Wednesday, June 24, 2009

Leviathan (Jens Harder)

Being wordless is something that can go either way in graphic novels. Either the images will command your will by their intricacies and majesty, or the esoteric nature of the images, or the mundane quality of their subject matter, will give your thumb a rapid little workout (but wouldn't you rather be playing PS3?).

Jens Harder's Leviathan is, so far, for me, the high water mark of wordless sequential art. The story, which is shockingly lucid, concerns the exploits of a...can you guess?

A leviathan.

That’s right.

A giant, underwater, monster whale-creature. A god of, and above, mortal beings.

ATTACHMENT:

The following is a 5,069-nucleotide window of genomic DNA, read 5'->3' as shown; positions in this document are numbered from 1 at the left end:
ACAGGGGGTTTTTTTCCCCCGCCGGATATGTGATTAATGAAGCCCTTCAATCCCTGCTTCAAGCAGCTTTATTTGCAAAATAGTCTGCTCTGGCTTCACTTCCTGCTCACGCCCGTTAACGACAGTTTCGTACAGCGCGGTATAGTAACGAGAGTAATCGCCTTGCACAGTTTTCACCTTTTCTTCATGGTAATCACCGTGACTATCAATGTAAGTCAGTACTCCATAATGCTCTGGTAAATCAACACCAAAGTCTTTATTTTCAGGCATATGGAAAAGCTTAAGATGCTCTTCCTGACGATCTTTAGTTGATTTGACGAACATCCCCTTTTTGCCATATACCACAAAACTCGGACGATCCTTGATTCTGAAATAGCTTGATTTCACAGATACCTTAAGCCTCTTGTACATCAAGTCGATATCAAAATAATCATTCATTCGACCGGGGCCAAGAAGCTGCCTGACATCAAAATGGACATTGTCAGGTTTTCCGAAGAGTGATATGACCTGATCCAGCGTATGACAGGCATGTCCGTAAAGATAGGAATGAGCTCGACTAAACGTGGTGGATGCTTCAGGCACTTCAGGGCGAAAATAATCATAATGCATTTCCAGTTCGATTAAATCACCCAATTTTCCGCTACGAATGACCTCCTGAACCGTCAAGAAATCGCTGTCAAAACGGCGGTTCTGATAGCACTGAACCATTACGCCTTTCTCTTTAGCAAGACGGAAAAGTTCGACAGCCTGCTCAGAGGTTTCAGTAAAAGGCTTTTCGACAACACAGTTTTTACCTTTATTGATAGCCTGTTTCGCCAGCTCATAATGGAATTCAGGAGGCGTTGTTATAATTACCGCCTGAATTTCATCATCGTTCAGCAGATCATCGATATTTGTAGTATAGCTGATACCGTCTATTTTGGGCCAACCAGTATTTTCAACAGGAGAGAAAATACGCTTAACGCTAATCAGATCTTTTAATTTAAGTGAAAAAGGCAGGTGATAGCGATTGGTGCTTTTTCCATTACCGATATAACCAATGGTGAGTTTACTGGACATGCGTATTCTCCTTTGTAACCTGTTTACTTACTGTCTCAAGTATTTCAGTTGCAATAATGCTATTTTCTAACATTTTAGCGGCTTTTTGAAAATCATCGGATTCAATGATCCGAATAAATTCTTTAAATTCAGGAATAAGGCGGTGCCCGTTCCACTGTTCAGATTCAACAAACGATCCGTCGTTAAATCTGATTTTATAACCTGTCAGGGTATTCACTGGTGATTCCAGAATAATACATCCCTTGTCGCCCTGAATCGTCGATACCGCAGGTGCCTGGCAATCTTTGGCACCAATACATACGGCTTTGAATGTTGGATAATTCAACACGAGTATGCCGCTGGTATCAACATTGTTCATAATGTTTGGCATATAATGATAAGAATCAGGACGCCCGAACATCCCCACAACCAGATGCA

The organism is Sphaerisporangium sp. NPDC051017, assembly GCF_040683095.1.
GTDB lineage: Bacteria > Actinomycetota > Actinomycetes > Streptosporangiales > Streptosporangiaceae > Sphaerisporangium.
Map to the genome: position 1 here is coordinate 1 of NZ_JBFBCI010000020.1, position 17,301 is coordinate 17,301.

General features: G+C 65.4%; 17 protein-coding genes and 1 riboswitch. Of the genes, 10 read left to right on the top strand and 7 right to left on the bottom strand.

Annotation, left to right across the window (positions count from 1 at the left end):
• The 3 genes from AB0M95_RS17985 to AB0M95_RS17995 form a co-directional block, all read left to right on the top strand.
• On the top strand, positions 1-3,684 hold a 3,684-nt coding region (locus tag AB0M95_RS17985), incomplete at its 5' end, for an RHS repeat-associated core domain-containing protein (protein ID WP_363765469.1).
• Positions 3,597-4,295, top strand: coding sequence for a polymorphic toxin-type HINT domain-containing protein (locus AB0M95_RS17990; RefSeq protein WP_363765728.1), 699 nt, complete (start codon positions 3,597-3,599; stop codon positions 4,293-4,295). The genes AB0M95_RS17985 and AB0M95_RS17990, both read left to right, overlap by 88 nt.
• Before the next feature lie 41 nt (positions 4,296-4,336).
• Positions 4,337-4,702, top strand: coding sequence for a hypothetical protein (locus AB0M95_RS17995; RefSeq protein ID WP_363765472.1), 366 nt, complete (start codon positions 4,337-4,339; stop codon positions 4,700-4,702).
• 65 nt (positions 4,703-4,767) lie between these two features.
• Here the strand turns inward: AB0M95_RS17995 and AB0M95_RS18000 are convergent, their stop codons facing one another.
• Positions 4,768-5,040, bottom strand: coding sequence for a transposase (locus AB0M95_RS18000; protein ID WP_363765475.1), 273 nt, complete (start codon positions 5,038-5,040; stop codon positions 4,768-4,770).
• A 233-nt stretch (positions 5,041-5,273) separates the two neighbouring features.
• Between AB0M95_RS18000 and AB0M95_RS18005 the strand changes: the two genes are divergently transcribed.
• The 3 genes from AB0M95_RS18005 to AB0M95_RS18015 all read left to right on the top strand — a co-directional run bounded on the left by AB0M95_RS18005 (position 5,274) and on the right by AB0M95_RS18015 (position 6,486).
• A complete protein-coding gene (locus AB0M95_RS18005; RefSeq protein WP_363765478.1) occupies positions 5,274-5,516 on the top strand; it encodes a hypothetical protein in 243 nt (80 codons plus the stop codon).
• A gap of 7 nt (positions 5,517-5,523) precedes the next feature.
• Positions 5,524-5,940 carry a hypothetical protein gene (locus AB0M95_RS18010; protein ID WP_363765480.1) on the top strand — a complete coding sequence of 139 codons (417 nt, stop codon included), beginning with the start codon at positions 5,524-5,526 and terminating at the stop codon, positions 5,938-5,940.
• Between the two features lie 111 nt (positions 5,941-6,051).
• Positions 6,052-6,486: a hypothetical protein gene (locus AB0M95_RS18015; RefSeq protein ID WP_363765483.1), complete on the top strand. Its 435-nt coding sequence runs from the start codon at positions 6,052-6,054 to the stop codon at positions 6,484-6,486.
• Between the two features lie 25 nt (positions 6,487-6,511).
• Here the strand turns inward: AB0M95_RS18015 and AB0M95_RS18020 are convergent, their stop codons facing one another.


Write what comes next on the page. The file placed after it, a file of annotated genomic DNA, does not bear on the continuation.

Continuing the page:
It clashes with other such monstrosities, flexes its invulnerability on the humans who unwisely choose to tango with it, swims around (through a display of Kathryn Bigelow-esque, orgiastic vistas), and deals with the existential angst of being the only of its kind and with being virtually indestructible. In Harder's world waves spout up like a company of trumpets, currents surge with the feriocity of violins, and flesh smacks meatier than the tautest timpani.

A quotation from a relevant source, like Melville for instance, begins each chapter to set the mood, to honour Harder's inspirations, and to hint at the tempo for the art in the proceeding pages. Every page is packed with dynamic, daunting images of sealife (the hopelessness of the food chain), and depictions of the leviathan, the god of all creatures.

If doctor's and dentists and lawyers stocked this book in their waiting rooms, I'd...probably get out more.

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